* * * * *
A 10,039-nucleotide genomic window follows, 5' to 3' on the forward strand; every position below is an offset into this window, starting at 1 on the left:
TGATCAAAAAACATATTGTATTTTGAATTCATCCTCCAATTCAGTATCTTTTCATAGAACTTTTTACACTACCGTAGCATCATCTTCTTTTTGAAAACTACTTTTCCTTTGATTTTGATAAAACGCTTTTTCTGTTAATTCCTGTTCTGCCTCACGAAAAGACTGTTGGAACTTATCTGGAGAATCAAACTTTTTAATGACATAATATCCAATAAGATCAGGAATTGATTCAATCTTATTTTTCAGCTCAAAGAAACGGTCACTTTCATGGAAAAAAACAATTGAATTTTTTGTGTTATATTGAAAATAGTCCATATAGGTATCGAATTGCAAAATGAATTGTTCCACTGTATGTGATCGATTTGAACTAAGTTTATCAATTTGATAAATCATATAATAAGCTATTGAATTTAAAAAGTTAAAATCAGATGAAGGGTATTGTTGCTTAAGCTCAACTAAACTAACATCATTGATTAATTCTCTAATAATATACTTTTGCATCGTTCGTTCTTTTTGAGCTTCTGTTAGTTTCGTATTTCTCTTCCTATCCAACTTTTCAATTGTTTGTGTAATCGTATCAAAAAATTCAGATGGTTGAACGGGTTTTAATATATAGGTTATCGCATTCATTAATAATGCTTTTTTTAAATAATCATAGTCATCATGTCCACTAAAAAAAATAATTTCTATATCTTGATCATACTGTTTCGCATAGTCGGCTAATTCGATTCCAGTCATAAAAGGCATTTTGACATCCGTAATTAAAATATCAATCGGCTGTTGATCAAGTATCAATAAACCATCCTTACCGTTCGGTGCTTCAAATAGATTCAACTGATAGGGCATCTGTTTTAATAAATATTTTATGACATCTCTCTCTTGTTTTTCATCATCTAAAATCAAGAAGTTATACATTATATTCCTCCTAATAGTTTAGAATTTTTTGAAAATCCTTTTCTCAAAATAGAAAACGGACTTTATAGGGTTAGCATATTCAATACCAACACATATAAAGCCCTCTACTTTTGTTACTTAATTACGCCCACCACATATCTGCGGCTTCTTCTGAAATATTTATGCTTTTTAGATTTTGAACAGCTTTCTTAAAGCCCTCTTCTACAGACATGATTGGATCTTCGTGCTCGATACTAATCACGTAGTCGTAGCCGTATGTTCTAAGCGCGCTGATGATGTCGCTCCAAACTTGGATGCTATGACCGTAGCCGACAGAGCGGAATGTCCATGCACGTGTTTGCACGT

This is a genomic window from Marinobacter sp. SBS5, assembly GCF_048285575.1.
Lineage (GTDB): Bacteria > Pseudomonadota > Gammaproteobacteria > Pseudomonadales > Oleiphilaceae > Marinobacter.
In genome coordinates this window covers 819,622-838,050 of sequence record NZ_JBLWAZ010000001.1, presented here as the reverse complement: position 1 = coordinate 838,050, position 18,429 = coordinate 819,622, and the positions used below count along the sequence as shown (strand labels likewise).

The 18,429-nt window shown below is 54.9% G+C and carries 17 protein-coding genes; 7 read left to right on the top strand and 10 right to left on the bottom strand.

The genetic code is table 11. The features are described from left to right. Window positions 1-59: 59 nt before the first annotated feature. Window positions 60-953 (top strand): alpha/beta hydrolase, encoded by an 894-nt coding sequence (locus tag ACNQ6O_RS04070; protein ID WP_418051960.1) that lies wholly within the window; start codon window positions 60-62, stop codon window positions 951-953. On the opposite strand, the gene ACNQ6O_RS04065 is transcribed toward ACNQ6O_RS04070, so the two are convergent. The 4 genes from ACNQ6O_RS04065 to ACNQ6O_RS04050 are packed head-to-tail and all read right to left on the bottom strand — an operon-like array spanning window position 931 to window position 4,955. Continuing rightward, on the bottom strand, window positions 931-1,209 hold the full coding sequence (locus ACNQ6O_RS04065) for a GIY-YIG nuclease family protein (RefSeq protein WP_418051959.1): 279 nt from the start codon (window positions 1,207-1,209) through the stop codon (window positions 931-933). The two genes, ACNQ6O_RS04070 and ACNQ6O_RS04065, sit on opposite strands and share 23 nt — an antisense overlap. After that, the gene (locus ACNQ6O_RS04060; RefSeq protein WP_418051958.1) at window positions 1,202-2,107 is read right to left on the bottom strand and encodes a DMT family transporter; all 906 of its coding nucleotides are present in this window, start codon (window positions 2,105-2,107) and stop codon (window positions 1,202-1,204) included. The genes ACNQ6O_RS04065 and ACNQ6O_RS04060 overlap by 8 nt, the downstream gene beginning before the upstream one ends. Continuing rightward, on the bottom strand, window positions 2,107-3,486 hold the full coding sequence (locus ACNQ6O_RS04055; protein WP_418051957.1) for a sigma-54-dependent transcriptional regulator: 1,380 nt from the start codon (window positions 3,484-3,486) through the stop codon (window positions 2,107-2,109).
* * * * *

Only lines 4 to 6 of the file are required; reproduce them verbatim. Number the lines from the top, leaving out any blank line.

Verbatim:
Lineage (GTDB): Bacteria > Pseudomonadota > Gammaproteobacteria > Pseudomonadales > Oleiphilaceae > Marinobacter.
In genome coordinates this window covers 819,622-838,050 of sequence record NZ_JBLWAZ010000001.1, presented here as the reverse complement: position 1 = coordinate 838,050, position 18,429 = coordinate 819,622, and the positions used below count along the sequence as shown (strand labels likewise).

The 18,429-nt window shown below is 54.9% G+C and carries 17 protein-coding genes; 7 read left to right on the top strand and 10 right to left on the bottom strand.